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Spirituality Nourishes Goodness

(1) Comments | Posted October 7, 2015 | 10:52 AM

For the last couple of years, I have seen speaking publically about my second book, The Constant Choice. It is a book discussing both good and evil, behavioral traits inherent in all of us and how we can shape our own nature through daily choices. I suggest a possible sources...

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We Need to Act Now

(1) Comments | Posted September 30, 2015 | 11:01 AM

I'm scared. The billionaire hedge funder Paul Tudor Jones is scared. My friend Ken Langone, a founder of the Home Depot, is scared. We are afraid where income inequality will lead. For the top 20 percent of Americans, life is pretty good. But 40 percent are broke. Every year they...

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Science and Faith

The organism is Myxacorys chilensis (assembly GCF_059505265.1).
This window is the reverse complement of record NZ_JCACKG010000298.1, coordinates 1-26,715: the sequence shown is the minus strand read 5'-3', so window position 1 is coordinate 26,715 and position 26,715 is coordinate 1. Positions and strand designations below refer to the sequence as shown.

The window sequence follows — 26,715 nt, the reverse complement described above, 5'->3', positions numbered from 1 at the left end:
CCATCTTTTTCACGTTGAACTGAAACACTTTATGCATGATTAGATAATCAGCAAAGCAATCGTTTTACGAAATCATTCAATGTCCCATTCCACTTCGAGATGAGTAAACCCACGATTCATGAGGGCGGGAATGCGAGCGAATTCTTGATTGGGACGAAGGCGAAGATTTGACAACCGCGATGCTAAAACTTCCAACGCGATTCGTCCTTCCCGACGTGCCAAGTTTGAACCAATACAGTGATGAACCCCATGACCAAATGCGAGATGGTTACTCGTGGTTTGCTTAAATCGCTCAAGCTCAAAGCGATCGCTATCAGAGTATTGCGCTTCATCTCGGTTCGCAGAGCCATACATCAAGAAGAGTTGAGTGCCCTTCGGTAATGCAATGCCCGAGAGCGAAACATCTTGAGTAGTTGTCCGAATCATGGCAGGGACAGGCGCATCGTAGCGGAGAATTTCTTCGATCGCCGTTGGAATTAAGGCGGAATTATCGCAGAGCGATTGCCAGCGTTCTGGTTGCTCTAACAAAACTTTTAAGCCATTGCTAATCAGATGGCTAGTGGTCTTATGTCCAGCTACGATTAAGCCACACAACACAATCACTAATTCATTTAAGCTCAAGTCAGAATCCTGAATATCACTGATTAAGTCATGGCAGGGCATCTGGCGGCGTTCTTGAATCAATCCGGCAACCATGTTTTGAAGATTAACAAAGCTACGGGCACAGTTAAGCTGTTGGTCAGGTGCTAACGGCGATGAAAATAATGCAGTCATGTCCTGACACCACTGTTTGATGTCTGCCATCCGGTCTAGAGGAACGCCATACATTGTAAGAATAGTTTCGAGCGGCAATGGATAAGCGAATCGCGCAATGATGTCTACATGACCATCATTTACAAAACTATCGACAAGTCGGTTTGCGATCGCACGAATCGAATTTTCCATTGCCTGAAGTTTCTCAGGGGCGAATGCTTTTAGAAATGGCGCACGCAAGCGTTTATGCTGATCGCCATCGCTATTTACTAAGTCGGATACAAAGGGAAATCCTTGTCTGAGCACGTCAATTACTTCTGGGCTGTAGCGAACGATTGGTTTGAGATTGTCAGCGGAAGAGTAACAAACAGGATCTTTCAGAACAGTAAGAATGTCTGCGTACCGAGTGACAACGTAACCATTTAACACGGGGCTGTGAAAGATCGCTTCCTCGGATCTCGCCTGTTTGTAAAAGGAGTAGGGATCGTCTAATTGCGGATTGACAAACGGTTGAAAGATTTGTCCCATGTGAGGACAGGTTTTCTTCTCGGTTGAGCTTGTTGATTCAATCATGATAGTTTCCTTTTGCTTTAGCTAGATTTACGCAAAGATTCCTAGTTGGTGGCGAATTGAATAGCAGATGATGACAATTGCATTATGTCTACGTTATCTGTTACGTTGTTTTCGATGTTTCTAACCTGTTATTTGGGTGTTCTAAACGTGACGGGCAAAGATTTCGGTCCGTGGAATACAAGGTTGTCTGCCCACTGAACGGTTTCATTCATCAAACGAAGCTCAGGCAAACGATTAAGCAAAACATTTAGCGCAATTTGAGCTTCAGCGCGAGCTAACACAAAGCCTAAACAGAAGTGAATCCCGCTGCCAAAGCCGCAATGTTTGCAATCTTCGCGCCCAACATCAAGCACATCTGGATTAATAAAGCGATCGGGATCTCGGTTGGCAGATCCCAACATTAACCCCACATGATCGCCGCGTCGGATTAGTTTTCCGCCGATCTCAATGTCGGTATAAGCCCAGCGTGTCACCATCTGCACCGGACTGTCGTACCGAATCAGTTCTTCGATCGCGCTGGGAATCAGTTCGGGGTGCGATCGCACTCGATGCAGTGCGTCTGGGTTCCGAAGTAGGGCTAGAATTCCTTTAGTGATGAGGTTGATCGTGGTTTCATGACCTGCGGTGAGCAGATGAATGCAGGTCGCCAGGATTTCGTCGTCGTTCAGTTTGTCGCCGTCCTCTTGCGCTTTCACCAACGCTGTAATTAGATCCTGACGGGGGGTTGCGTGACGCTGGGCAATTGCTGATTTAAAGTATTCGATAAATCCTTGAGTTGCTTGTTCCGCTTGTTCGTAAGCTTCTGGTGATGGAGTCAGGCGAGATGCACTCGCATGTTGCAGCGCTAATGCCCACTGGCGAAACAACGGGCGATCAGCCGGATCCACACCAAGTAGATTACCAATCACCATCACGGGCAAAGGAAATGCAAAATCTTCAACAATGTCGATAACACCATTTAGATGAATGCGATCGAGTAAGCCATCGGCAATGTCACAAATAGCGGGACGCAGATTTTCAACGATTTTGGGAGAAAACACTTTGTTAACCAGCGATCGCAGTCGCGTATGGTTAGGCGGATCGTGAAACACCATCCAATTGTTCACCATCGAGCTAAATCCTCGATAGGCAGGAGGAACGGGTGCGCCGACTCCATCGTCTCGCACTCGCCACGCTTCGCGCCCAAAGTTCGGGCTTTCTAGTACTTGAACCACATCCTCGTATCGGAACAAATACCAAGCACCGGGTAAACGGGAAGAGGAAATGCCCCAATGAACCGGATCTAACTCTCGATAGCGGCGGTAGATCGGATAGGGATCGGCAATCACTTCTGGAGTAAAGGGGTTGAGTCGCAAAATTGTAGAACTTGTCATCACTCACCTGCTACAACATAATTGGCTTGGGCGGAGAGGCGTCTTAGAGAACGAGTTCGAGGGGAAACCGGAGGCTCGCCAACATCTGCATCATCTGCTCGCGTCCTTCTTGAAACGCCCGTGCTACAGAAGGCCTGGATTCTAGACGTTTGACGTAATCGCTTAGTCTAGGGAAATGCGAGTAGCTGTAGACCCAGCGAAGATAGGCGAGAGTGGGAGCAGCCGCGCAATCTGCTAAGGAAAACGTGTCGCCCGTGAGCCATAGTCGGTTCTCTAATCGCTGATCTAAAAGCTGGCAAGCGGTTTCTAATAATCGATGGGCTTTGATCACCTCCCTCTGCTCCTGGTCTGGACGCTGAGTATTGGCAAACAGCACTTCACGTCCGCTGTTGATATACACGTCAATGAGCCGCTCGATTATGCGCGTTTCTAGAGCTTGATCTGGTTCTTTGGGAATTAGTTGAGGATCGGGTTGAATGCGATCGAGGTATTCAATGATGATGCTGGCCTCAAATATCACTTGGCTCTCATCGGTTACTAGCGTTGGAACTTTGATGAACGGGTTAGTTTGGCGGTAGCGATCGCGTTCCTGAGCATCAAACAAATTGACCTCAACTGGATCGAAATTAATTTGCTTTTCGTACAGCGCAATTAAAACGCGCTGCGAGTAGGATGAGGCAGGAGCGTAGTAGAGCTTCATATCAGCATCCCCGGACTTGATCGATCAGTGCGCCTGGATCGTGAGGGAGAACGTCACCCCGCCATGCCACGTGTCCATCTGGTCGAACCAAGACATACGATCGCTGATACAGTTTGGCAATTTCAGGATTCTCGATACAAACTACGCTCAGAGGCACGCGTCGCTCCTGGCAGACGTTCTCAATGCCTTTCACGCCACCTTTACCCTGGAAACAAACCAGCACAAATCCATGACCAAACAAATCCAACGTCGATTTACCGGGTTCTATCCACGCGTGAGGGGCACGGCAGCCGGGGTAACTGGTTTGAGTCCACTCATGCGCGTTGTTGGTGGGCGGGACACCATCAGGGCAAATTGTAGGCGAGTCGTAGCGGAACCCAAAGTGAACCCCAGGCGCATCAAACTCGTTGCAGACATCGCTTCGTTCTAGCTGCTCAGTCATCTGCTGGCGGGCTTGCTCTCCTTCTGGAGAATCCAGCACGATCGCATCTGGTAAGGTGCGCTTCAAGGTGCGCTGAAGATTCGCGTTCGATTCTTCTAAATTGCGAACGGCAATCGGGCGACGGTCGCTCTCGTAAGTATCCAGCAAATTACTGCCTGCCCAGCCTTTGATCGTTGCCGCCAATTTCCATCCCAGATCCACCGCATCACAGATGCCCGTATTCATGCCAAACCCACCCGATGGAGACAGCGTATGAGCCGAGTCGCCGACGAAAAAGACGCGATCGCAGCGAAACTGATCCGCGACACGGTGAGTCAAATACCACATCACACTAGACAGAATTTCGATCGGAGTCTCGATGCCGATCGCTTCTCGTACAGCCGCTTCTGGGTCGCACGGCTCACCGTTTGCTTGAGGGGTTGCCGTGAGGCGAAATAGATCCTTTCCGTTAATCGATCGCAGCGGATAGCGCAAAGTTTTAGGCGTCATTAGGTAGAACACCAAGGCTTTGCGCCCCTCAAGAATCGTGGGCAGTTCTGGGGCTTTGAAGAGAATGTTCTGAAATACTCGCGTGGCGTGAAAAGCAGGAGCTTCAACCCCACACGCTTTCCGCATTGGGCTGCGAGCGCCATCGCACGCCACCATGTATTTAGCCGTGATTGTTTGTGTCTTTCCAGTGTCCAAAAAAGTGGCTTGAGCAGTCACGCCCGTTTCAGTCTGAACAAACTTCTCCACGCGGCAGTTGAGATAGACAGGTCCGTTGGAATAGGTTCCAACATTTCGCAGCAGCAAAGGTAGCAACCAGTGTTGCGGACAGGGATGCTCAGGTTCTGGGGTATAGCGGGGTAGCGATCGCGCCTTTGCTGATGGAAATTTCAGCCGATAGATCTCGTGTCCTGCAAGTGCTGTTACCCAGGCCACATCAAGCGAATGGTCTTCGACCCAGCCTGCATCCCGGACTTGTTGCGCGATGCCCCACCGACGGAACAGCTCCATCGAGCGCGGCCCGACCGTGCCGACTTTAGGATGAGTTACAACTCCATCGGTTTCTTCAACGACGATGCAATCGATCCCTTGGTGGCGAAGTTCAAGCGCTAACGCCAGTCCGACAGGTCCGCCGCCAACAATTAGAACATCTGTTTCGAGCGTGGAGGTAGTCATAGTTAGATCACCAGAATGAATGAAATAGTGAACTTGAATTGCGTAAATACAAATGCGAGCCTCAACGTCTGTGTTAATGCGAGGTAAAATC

(1) Comments | Posted September 25, 2015 | 9:58 AM

Recently, we happened to hear, on public radio, a song about evolution by a songwriter named Chris Smither. It was funny, but also made sense in a way the songwriter may not have meant. It's an amusing satire on the notion of intelligent design. In it, Smithers comments sardonically on...

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Heroism Is No Trick

(1) Comments | Posted September 16, 2015 | 7:58 AM

A recent Op Ed in the New York Times Sunday Review had a dismissive headline that didn't do the piece justice: "The Trick to Acting Heroically." I was expecting to disagree with whatever the writers were going to say, but the further I read, the more I wanted...